November 04, 2012


The first gTer-ston/bton is said to be gTer-ston Sangs-rgyas-bla-ma. See, for example, Kong-sprul’s gSan yig (p. 275). Actually his treasures are said to be re-discovered by mKhyen-brtse’i-dbang-po. 


  1. He is supposed to date from the earlier half of the life of Lochen Rinchen Zangpo, so that would mean he was active in the last 4 decades of the 10th century, right? But what I was wondering is if you think the gTer-bton spelling is the more authentically old one, or would it be just an alternative spelling meant to promote an alternative etymology (and way of understanding it). Are the various verbal forms of 'don-pa and ston-pa related?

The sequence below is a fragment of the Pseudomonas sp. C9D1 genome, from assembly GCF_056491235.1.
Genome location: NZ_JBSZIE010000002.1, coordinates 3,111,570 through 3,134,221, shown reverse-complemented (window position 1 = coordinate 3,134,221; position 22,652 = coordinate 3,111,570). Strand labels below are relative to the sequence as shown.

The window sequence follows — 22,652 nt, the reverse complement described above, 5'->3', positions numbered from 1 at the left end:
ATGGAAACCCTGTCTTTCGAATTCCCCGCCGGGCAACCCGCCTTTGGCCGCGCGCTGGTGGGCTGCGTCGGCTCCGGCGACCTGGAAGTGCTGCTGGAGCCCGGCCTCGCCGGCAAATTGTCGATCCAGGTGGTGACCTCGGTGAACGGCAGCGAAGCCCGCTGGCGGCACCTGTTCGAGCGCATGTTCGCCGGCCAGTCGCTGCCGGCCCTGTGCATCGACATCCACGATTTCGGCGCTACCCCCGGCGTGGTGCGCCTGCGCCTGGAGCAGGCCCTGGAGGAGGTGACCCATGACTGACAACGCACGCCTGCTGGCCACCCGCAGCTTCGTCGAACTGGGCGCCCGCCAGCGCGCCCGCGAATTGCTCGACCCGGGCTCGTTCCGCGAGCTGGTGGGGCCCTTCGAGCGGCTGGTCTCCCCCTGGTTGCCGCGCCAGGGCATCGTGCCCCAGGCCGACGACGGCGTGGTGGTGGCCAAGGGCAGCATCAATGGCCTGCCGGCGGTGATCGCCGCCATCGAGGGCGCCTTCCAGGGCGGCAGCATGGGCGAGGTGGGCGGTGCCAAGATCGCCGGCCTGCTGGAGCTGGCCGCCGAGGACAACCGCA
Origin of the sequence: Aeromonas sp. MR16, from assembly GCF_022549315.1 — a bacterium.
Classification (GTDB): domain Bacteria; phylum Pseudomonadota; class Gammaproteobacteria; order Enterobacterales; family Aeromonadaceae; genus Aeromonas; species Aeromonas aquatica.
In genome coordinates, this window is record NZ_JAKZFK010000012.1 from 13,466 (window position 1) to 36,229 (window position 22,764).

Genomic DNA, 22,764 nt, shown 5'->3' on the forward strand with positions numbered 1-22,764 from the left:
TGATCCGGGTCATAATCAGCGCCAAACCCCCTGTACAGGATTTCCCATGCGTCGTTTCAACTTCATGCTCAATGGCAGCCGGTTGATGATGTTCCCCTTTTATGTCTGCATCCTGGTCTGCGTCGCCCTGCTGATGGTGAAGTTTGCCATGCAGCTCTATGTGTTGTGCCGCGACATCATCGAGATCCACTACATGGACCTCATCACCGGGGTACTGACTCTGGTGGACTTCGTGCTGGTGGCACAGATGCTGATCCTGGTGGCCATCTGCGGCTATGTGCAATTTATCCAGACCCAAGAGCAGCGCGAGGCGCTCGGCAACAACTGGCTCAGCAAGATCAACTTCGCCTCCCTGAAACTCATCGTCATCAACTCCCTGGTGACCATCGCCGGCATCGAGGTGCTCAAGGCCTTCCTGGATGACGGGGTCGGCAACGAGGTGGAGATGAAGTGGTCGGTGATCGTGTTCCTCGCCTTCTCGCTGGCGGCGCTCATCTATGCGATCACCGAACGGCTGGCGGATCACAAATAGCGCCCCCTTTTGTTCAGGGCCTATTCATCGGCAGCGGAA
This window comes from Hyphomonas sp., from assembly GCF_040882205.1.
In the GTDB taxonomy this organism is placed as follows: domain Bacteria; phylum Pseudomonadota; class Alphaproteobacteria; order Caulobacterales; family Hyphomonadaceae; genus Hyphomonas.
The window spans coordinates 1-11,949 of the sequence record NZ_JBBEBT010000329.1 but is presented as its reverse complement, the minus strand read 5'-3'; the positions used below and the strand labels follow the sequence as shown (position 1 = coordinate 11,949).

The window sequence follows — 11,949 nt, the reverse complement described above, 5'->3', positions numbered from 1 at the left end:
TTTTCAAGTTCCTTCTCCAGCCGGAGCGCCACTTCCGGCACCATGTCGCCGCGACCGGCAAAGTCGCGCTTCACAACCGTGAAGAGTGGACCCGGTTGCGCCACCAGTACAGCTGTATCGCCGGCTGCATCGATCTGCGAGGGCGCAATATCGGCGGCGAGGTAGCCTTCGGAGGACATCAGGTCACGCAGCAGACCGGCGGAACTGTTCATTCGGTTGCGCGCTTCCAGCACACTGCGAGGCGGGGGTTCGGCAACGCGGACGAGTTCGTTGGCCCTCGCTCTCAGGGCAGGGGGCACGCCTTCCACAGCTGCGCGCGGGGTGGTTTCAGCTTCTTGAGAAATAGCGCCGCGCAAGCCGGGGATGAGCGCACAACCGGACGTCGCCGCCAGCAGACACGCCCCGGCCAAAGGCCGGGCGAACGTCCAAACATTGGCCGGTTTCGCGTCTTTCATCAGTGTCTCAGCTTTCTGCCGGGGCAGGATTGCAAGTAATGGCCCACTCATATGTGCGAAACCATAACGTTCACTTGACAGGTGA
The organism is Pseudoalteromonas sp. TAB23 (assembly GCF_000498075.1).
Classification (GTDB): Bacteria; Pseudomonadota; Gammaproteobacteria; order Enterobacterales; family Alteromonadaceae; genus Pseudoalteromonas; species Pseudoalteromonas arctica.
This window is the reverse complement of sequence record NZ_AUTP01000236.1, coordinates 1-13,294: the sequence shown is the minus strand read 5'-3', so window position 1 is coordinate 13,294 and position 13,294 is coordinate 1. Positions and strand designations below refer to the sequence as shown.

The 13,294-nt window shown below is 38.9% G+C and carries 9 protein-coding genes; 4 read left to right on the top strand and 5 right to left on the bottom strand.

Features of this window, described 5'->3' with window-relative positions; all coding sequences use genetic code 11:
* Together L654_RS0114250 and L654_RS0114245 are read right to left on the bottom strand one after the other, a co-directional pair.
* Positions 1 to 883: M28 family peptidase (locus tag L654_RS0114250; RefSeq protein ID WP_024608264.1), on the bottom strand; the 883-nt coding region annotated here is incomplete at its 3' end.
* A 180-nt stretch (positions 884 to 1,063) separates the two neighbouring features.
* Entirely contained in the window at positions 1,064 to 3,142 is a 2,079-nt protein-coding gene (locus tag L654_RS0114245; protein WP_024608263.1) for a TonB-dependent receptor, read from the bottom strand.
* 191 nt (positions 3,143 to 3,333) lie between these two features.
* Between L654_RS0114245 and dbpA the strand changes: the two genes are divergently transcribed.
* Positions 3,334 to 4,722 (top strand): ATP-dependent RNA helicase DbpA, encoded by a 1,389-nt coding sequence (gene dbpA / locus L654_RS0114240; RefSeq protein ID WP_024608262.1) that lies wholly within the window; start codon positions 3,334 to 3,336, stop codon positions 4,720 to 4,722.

2. Dear Dan,

    I wonder if the term gter ston/bton is as old as Sangs-rgyas-bla-ma himself. Presumably not. I also don’t know which spelling is earlier or more authentic. The common spelling is undoubtedly gter ston, I think.

    I have never thought of the possible etymological link between bton and ston. But ’don pa “to take/draw put” and “to illustrate/teach” seem somehow related. By why the past form bton and imperative form ston?